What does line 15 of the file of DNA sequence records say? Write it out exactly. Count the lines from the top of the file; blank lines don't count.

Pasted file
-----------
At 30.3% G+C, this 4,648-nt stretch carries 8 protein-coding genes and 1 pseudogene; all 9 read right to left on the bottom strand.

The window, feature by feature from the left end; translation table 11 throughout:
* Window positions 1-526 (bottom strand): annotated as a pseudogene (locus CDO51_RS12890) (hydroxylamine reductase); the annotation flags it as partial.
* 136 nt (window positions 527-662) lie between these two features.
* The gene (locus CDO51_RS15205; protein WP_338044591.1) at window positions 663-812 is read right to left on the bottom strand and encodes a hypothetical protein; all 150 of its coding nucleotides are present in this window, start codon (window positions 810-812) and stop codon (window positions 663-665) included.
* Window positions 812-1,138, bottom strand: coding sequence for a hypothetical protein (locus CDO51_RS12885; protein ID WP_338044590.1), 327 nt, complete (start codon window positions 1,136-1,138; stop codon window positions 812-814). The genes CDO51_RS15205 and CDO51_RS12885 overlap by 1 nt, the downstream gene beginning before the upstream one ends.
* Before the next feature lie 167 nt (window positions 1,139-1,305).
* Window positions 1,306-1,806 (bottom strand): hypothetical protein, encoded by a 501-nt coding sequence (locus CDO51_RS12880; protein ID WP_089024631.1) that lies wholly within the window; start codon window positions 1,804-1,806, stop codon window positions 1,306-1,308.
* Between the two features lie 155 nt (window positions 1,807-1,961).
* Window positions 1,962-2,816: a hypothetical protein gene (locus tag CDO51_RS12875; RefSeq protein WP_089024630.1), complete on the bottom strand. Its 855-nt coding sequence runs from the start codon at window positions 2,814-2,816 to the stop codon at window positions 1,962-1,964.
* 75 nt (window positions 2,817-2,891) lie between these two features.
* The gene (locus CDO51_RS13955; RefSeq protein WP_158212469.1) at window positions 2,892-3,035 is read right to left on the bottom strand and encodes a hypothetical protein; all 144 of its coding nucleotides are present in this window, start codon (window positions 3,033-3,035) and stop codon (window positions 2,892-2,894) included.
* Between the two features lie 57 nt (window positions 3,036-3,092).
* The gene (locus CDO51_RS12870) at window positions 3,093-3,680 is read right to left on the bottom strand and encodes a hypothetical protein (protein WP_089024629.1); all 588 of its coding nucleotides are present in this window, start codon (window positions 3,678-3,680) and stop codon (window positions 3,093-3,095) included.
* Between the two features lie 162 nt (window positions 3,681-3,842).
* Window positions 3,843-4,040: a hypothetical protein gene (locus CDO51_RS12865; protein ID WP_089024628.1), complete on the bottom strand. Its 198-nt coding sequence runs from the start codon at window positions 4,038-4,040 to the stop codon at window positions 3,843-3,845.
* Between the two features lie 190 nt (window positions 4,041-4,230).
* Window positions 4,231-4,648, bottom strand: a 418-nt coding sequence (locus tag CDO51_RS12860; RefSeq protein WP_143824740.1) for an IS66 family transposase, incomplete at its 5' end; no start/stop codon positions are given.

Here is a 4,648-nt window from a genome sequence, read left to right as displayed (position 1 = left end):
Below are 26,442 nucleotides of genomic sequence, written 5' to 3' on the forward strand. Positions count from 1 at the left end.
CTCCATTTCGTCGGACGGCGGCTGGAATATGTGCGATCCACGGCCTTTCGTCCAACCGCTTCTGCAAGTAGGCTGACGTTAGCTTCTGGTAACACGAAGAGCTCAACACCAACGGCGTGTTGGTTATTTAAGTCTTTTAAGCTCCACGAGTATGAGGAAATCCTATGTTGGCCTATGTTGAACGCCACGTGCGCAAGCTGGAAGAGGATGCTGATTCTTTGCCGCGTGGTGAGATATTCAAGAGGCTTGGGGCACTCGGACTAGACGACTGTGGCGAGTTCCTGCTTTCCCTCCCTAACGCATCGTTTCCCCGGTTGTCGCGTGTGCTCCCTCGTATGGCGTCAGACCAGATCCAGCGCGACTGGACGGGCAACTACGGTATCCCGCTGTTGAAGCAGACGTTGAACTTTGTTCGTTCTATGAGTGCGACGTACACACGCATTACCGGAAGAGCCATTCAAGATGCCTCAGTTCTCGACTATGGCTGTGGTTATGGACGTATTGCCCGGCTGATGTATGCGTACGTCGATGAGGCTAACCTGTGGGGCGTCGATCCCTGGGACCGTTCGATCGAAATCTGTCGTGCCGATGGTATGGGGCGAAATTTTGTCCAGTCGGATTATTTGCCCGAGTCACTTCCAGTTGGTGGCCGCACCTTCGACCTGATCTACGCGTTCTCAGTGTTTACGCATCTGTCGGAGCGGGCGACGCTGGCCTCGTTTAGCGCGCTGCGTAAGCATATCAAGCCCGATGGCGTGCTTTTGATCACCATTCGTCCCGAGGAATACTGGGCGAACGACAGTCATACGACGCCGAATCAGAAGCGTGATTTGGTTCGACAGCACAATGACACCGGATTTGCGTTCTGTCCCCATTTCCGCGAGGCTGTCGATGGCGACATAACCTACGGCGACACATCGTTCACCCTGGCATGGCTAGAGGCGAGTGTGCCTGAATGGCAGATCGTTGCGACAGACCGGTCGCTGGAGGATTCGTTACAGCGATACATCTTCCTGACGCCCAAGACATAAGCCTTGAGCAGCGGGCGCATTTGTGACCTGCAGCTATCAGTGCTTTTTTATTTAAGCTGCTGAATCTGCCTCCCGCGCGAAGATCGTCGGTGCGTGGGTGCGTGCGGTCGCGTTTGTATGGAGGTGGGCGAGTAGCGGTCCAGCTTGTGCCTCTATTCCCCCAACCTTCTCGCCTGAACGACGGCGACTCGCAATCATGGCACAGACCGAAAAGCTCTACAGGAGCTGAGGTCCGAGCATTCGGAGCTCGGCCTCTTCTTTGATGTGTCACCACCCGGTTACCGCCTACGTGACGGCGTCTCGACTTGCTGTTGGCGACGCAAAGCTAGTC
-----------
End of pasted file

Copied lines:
* Between the two features lie 162 nt (window positions 3,681-3,842).